Tuesday, July 09, 2013

The Matt Cooke Conundrum

Listen, fans are going to react to things.

Remember, "fan" is short for "fanatic." Dictionary.com defines "fanatic" as "a person with an extreme and uncritical enthusiasm or zeal."

No reasonable person expects a diehard fan to not react to news that involves said fan's favorite team.

However, a lot of Minnesota Wild fans went far enough over the weekend to embarrass themselves. Over-the-top reactions are part of sports fandom, yes, but you'd expect a little more out of Minnesota hockey fans than a lot of the stuff we saw after the Wild announced the signing of Matt Cooke.

You'd think Cooke had actually gone Happy Gilmore on the bit at some point, taking off his skate and trying to stab someone with it. Actually, it appeared that at least some fans thought that happened at some point.

Yes, Cooke has a history. The Marc Savard hit, which was deemed legal but was sadly far from that, was a stain on the sport. An awful, unnecessary, completely dirty play that reeked of intent to injure. The hit on Ryan McDonagh wasn't necessarily a good one, either, but the Savard hit practically makes the McDonagh hit look clean in comparison.

The suspensions Cooke has received in his career are completely justified. He probably should have gotten more, given what happened with Savard.

But Cooke hasn't been suspended since the McDonagh shot. That means that in the last two years, Pierre-Marc Bouchard has missed more games due to suspension.

No, Bouchard is not a goon. Cooke really isn't anymore, either.

(I'm not even going to address the Erik Karlsson bit. No reason to bother. If any other player on the Penguins roster does what Cooke did on that play, nobody bats an eye. Even Mike Milbury, discussing the incident on NBC Sports Network that night, acknowledged Cooke's history was the only reason the conversation started. It was a hockey play. After 20-plus years of playing hockey, Cooke didn't just up and decide to sever someone's Achilles.)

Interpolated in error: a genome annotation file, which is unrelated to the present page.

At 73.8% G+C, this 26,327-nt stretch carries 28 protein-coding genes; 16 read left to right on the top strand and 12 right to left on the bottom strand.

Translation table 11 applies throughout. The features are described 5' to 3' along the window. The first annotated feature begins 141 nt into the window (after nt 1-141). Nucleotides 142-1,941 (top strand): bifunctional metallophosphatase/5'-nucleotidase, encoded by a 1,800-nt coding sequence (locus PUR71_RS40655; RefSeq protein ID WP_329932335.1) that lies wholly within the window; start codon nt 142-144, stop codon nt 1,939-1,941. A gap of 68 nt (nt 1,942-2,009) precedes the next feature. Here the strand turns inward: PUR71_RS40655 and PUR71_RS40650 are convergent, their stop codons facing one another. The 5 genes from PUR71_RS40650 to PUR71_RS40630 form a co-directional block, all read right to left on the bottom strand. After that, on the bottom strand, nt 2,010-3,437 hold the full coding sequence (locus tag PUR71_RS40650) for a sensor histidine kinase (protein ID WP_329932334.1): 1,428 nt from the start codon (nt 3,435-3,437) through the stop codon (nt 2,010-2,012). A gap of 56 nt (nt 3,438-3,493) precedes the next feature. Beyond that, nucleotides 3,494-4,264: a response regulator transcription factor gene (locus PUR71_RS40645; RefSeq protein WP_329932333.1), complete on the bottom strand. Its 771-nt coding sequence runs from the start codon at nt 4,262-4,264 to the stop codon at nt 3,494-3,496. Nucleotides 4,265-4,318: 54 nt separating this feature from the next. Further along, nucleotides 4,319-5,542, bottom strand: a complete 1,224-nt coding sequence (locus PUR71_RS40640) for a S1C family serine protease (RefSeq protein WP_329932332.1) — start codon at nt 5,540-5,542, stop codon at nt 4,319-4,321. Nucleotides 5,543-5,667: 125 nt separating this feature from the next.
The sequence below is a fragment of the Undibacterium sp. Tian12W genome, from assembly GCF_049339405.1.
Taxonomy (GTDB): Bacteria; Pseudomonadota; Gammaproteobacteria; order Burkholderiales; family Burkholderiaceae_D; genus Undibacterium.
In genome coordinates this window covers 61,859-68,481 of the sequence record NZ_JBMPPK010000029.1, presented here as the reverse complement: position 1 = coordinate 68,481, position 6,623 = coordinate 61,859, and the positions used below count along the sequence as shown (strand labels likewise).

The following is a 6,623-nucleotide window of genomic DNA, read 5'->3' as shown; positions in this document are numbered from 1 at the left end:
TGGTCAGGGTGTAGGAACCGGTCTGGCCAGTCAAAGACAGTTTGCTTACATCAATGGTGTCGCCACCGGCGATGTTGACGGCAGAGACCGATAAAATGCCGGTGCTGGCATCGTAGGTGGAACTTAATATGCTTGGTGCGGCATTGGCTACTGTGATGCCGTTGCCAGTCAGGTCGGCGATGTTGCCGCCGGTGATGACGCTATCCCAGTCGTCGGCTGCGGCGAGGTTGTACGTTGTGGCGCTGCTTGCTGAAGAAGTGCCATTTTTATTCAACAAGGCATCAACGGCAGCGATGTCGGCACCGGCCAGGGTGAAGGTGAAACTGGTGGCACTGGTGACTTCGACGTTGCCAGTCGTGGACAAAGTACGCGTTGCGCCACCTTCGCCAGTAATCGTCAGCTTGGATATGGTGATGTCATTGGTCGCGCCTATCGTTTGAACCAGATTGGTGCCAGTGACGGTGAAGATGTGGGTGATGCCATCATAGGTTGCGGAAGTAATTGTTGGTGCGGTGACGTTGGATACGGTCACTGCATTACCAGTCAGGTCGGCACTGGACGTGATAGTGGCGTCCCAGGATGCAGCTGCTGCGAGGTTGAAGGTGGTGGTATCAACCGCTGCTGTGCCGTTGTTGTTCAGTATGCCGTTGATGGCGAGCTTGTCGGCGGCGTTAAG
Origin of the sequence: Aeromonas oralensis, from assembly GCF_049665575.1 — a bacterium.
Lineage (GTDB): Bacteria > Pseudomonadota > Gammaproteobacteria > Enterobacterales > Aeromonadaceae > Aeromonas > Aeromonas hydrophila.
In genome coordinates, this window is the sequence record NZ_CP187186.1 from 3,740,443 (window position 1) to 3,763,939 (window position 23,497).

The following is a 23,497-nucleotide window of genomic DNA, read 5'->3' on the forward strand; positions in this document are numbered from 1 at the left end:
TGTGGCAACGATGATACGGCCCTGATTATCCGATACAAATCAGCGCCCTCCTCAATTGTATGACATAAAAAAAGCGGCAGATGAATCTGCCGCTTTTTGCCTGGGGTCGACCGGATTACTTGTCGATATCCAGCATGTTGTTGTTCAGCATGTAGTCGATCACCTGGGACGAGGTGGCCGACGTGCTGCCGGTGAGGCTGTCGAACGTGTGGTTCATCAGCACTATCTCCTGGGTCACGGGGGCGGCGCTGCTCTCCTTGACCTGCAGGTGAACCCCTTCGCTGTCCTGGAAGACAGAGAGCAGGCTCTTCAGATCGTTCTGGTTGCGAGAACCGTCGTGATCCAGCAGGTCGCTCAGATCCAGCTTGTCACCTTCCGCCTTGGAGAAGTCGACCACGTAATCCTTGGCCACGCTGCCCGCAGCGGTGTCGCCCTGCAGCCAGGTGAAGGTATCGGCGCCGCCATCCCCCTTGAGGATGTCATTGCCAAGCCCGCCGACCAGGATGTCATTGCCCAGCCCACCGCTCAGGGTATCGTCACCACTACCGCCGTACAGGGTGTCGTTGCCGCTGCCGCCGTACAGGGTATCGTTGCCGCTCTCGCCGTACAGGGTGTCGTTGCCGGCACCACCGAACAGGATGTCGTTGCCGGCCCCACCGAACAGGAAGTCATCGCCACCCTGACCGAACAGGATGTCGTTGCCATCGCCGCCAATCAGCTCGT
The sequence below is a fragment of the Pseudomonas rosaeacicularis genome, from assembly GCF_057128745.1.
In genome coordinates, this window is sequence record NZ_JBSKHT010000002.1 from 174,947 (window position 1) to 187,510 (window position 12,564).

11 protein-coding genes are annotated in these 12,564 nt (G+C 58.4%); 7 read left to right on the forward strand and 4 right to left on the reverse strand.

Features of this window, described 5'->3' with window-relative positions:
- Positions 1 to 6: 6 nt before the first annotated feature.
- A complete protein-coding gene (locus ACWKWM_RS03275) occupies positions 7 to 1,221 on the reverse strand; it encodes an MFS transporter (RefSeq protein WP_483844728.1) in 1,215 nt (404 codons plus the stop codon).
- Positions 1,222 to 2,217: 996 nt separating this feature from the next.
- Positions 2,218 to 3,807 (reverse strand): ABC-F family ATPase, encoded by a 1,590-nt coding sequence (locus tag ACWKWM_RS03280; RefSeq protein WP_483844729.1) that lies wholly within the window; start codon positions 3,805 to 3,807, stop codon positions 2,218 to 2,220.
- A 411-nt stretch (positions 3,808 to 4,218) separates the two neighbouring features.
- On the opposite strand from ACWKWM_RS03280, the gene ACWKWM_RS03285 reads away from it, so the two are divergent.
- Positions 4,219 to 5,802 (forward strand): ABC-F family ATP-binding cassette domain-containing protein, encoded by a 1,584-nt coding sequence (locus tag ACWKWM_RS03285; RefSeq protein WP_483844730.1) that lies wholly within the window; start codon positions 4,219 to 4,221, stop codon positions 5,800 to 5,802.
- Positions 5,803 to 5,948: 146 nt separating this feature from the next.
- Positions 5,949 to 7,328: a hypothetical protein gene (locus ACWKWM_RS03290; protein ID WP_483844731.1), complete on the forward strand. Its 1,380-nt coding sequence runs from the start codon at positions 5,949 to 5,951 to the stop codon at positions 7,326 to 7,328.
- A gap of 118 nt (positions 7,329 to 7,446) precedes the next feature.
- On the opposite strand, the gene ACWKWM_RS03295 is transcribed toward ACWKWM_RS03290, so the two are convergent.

Even taking the history of Matt Cooke into account, the reaction of Wild fans on Twitter was scathing, and it's still going on. Do a search for his name on Twitter and enjoy some of the dumb things Wild fans have been saying about this move.

Based on that vitriol, I have to think Wild tickets will be readily available this season, because there are a lot of people who don't seem to want to watch a team Matt Cooke plays for.

Perhaps "embarrassing" is a bit over the top as well, but I've always thought of Minnesota people as being smarter than to fall into traps like this.

Cooke hasn't been suspended in so long that he is no longer a repeat offender in the NHL's eyes. He hasn't taken a major penalty for an illegal check in a regular season game since that ill-fated blow to the head of McDonagh in 2011.

He's been nearly a model citizen in the time since as a Penguin. Good in the community, good in the room, and good in his role on the ice.

His start with Minnesota has been rocky because of the overreaction of many fans, but he's done and said all the right things so far. This is from Michael Russo, chronicling an interview with him Monday on KFAN.

In my opinion, the best part of the interview came at the end when I asked about his number, 24. That number holds a special place in the hearts of many Wild fans because it was the number worn by the late Derek Boogaard. It’s also the number Cooke has worn his entire nearly 1,000-game NHL career.